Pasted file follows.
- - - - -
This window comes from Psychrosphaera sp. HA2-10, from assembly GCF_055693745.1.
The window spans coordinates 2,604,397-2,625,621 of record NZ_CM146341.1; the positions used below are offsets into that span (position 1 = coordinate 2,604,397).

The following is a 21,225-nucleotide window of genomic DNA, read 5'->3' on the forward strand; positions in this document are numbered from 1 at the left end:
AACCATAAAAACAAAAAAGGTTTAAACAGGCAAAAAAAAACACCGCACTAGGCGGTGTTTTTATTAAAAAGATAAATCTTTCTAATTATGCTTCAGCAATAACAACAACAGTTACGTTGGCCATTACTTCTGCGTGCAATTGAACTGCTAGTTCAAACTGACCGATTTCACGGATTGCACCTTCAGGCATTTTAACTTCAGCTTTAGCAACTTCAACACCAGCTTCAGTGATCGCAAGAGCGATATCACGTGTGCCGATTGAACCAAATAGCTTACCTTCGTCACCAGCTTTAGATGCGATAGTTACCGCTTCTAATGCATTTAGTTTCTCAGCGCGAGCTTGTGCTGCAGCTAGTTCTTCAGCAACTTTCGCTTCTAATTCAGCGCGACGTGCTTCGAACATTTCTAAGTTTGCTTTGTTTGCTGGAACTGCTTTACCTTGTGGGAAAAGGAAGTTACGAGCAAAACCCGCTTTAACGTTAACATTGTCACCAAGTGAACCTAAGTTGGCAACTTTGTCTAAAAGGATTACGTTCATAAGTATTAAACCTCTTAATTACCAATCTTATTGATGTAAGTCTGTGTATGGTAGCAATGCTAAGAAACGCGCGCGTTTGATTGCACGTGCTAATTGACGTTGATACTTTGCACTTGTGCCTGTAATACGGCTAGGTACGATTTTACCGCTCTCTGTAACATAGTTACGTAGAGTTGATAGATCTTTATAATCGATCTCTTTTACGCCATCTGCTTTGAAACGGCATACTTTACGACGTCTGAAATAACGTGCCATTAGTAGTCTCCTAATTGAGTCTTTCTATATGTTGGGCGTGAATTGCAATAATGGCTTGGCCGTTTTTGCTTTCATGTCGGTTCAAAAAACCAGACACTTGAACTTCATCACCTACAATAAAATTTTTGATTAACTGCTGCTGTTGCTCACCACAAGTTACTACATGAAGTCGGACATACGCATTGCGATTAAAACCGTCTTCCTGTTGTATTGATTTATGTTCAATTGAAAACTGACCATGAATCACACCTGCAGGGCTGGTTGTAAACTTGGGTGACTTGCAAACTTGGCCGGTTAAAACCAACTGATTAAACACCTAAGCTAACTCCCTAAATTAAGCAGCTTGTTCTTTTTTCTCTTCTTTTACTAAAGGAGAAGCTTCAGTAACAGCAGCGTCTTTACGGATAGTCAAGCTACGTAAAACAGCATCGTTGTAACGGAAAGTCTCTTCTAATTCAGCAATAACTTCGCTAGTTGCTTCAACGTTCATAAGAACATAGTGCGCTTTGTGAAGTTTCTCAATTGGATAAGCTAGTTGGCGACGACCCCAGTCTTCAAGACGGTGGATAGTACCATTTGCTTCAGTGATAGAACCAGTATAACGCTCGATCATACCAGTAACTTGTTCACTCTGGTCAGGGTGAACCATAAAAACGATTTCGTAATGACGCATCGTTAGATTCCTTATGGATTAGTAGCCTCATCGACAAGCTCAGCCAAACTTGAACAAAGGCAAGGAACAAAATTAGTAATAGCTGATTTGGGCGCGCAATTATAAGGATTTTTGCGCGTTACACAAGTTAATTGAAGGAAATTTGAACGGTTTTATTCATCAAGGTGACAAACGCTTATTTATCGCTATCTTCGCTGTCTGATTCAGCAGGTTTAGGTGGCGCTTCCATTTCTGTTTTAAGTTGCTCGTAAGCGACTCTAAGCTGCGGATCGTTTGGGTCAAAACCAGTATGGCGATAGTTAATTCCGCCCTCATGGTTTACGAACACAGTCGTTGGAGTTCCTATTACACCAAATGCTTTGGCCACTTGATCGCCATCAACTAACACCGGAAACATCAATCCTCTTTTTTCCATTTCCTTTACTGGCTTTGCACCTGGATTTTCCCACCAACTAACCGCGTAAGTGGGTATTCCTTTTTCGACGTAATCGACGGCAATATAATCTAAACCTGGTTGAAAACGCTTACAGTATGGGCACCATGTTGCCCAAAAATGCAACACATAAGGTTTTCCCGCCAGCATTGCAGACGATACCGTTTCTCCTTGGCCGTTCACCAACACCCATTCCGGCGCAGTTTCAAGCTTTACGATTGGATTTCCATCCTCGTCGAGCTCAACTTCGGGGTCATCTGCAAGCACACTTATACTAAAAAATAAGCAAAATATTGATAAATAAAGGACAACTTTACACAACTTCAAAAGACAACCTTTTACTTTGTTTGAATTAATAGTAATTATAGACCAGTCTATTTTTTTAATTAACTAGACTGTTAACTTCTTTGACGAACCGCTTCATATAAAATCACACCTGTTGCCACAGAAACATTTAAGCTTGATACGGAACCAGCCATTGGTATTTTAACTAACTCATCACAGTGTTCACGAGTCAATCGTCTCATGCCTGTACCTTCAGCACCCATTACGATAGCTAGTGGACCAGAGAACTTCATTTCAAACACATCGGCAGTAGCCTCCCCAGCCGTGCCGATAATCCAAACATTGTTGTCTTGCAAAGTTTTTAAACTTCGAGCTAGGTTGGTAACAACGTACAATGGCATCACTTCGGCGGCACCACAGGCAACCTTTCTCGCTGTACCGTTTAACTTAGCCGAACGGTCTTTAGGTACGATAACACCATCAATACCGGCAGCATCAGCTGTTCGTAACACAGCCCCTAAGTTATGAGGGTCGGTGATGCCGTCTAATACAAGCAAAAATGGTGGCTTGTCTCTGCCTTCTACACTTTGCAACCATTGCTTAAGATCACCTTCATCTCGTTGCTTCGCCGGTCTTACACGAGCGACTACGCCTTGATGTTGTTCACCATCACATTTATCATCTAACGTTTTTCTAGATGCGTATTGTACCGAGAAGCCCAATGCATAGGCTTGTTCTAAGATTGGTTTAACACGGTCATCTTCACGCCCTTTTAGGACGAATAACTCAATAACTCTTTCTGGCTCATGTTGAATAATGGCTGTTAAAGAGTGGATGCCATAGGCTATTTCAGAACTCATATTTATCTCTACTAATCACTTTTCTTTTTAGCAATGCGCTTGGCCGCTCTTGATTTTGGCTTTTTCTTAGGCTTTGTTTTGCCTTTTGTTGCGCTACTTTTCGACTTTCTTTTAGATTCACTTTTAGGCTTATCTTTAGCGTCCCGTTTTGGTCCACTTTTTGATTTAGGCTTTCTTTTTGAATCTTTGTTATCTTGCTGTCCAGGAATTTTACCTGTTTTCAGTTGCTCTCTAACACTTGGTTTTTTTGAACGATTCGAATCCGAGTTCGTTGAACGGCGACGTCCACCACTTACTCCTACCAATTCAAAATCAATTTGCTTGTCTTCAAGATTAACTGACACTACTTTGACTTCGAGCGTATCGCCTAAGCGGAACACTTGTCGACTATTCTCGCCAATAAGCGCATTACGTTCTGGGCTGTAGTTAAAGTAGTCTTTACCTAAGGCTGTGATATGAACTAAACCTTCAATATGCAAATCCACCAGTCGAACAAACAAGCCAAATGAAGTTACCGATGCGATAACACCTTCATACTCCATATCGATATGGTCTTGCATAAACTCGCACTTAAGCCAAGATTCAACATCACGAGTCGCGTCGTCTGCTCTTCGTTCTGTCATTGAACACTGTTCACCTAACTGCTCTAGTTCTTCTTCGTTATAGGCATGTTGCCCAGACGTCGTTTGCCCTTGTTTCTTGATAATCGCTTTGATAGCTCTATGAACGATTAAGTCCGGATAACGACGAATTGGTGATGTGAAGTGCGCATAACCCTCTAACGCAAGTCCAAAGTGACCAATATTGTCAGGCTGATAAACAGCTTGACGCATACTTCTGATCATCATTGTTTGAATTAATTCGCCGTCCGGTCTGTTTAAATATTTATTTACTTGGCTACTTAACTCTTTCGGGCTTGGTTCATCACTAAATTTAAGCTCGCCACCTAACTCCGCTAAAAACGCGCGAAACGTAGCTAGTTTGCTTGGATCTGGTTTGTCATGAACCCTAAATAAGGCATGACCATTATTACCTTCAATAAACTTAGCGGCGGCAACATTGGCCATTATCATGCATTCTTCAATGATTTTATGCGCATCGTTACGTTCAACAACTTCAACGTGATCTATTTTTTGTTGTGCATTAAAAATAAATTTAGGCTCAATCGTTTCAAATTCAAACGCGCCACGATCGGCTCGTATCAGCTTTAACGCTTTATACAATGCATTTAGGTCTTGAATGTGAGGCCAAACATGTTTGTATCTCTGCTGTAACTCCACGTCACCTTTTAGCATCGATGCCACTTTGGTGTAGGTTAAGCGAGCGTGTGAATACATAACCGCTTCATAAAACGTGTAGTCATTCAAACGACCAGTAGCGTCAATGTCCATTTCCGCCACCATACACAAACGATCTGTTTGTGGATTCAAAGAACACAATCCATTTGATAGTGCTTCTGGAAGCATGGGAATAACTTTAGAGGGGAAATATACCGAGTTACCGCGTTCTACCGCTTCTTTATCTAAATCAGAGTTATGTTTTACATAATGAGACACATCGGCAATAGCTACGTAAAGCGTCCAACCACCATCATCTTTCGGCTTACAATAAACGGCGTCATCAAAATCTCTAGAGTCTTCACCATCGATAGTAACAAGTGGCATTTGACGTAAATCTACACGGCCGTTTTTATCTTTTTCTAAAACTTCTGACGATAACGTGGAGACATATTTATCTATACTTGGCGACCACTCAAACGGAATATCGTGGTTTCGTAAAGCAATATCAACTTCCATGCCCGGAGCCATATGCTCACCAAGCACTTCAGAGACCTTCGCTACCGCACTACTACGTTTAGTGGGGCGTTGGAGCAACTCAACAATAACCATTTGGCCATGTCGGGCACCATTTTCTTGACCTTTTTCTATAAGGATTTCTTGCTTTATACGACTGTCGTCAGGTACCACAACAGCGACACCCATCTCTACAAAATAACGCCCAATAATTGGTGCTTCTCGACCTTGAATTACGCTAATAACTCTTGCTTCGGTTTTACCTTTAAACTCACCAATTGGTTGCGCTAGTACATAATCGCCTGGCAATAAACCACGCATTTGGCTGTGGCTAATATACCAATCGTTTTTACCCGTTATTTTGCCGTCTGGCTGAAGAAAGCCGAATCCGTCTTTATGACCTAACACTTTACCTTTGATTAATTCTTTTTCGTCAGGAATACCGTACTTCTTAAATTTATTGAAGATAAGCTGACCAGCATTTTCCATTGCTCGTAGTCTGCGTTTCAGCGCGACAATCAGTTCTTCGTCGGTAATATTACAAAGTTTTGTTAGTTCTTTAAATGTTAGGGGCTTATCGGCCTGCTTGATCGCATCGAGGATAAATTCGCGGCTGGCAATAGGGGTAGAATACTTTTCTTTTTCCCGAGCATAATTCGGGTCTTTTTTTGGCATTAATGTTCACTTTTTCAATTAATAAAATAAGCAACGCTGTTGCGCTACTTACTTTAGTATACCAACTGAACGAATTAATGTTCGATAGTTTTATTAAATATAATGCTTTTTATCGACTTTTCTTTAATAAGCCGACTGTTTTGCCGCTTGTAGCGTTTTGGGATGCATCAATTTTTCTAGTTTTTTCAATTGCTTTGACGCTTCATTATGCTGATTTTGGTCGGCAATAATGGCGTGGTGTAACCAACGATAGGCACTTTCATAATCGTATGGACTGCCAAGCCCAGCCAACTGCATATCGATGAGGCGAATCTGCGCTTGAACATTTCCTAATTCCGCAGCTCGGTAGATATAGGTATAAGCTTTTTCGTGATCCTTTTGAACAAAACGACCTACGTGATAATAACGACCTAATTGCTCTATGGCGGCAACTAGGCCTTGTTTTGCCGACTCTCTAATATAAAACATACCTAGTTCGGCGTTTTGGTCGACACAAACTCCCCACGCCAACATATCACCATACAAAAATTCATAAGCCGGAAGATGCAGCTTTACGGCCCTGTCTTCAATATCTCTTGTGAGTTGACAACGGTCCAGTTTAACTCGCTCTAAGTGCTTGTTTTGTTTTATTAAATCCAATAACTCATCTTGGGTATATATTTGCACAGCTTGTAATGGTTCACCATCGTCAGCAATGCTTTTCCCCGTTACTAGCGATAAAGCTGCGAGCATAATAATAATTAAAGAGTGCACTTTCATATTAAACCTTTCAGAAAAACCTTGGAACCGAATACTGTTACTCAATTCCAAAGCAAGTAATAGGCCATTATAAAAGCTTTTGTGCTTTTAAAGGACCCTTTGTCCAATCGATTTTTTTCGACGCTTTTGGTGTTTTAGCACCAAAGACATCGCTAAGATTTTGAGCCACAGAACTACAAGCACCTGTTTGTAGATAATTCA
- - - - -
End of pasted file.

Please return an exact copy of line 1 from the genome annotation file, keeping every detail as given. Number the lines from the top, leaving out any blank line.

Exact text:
This window comes from Psychrosphaera sp. HA2-10, from assembly GCF_055693745.1.